For pupils with English as an Additional Language, writing poses the greatest challenge. Margarita Calderón explains how best to support them
AS WE VISITED 2ND GRADE CLASSROOMS (age 7–8) with large numbers of children with English as an Additional Language, we looked at pupils’ writing posted around the walls and read examples such as: I like my pet. I like the ears. I like the nose. As we visited 9th grade classrooms (age 14–15) we read examples such as: I like photosynthesis. I like analyses. I like procedures. Writing is the most difficult area for EAL pupils and their secondary school teachers, and can be particularly overwhelming in certain subjects. For example, the writing demands in maths, history, and science lessons vary from those of English lessons, as does the nature of the teaching. Secondary teachers and administrators report that their greatest concern is pupils’ low writing skills. Nevertheless, it is the least researched area in education.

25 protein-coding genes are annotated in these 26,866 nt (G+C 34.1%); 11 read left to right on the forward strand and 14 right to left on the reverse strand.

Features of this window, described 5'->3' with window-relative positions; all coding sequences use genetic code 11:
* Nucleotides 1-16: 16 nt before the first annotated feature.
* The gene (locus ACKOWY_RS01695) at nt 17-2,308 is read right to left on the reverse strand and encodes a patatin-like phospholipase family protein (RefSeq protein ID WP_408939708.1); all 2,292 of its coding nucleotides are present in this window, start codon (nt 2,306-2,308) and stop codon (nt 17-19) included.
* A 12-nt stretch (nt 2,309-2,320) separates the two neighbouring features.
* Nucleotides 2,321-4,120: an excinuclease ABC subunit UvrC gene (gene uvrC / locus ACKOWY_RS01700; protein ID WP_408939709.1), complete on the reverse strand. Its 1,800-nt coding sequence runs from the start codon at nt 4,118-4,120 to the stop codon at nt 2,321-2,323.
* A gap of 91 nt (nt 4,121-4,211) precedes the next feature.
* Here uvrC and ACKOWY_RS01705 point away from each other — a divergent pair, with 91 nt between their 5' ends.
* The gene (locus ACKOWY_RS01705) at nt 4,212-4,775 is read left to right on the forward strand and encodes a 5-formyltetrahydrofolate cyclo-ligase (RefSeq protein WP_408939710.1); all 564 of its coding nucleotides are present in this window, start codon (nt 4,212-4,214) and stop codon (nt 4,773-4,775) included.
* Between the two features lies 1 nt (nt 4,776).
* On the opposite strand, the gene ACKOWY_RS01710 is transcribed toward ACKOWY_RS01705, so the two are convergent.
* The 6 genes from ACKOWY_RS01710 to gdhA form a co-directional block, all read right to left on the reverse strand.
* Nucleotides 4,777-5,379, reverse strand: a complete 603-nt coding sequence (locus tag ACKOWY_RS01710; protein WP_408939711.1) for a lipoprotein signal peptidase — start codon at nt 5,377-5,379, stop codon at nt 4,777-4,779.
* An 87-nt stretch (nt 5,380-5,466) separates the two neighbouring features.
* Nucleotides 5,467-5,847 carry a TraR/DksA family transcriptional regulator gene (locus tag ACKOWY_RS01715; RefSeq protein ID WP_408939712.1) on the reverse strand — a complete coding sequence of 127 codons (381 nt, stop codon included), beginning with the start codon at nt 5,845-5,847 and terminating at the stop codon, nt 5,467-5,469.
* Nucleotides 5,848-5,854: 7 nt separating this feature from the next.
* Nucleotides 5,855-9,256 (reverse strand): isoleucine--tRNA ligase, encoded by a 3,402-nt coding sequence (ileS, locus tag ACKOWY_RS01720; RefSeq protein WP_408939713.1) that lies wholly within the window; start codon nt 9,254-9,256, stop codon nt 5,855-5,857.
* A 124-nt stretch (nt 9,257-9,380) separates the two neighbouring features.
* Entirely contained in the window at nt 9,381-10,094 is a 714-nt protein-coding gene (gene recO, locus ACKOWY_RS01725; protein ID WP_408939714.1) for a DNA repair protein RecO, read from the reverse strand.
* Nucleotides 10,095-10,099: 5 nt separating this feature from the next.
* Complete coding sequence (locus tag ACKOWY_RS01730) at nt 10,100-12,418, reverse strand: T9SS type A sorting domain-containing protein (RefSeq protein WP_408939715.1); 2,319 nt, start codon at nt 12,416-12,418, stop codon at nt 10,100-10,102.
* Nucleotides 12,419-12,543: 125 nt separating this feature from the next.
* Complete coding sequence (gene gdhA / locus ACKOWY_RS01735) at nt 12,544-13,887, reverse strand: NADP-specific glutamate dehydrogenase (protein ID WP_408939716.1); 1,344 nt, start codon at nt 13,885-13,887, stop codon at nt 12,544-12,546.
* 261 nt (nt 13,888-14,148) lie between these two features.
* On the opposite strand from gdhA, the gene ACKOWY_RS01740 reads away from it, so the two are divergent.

|What we know|
|● Learning to write in a second language can best be accomplished through an integrated sequence of explicit instruction.
● Teachers can scaffold learning by making sure that EAL pupils understand all the elements and processes for the writing tasks.
● Brainstorming that requires rapid responses puts EAL pupils at a disadvantage because they need additional time to pull thoughts together into sentences.
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